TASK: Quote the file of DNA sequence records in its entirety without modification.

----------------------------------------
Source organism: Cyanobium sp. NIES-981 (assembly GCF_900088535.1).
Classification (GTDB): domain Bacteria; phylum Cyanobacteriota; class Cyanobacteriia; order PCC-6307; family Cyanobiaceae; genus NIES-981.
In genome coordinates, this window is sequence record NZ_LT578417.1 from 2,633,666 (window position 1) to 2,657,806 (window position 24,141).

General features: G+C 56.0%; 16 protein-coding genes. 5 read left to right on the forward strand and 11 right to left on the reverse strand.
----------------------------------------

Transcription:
Source organism: Cyanobium sp. NIES-981 (assembly GCF_900088535.1).
Classification (GTDB): domain Bacteria; phylum Cyanobacteriota; class Cyanobacteriia; order PCC-6307; family Cyanobiaceae; genus NIES-981.
In genome coordinates, this window is sequence record NZ_LT578417.1 from 2,633,666 (window position 1) to 2,657,806 (window position 24,141).

General features: G+C 56.0%; 16 protein-coding genes. 5 read left to right on the forward strand and 11 right to left on the reverse strand.